U forgoesannual clean air drive

Kamariea Forcier

The University did not join Metropolitan Council Transit Operations on Thursday in promoting the sixth annual Bus, Bike, Or carPool day, known as B-bop day.
In the past, the University has promoted the event, handing out stickers and T-shirts and sponsoring contests. Contest prizes have included a computer, bikes and gift certificates.
Bob Baker, University director of Parking Services, said one reason his office is not promoting this year’s event is that it is focusing attention on design changes proposed in March for the Route 13 and 52 commuter buses.
The proposals include a new intercampus bus shuttle system as well as an end to the Route 52 commuter system by June 1997. A final decision for this proposal is tentatively scheduled for this week.
Baker said promoting B-bop day does not significantly change ridership patterns, because most people have already established commuting routines to campus by this time of year.
“We decided to redirect our efforts to the fall,” he said, when more people will be likely to try something new.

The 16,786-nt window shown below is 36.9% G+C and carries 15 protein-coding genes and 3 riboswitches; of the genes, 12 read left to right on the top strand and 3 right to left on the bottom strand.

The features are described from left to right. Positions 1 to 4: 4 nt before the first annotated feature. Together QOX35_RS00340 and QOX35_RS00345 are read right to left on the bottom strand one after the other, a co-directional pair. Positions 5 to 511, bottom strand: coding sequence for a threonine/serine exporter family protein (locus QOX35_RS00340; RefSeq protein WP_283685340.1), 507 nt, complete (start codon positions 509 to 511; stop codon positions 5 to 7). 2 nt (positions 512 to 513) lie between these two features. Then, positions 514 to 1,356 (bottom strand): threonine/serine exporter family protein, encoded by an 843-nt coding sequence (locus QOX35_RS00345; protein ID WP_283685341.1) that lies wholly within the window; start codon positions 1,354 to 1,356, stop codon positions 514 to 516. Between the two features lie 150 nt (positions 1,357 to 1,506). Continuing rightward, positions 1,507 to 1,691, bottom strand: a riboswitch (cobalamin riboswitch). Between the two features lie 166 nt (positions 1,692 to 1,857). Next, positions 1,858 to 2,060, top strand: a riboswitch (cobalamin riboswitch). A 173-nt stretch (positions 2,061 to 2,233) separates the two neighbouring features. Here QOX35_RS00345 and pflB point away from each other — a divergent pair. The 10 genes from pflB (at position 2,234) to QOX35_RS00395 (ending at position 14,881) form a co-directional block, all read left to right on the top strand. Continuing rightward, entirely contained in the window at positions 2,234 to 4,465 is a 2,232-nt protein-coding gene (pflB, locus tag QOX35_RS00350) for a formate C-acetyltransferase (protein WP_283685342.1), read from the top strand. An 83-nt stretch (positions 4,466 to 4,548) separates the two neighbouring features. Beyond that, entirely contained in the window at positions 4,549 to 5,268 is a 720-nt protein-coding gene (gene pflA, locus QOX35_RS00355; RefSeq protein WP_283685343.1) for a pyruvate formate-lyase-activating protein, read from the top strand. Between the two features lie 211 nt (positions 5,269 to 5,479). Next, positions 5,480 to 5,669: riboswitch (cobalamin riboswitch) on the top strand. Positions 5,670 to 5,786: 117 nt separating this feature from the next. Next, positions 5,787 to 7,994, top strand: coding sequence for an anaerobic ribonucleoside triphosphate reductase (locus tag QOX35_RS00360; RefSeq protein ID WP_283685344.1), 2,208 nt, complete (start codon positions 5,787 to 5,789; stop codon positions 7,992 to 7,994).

A rally at the Capitol celebrating B-bop day drew several hundred people, said Jan Rosenthal, B-Bop Coalition chairwoman.
The event started in 1990 as a way to promote biking to work as an alternative to driving alone. Eventually the name changed to include other commuter options.
B-bop promoters say there are environmental benefits in switching from a single-passenger vehicle to an alternative means of travel.
A car carrying one person releases more exhaust emissions per person than a bus carrying seven riders, according to information released by the Metropolitan Council.
Motor vehicle emissions contribute to carbon monoxide and nitrogen oxide pollution in the atmosphere. Nitrogen oxide causes acid rain, smog and global warming.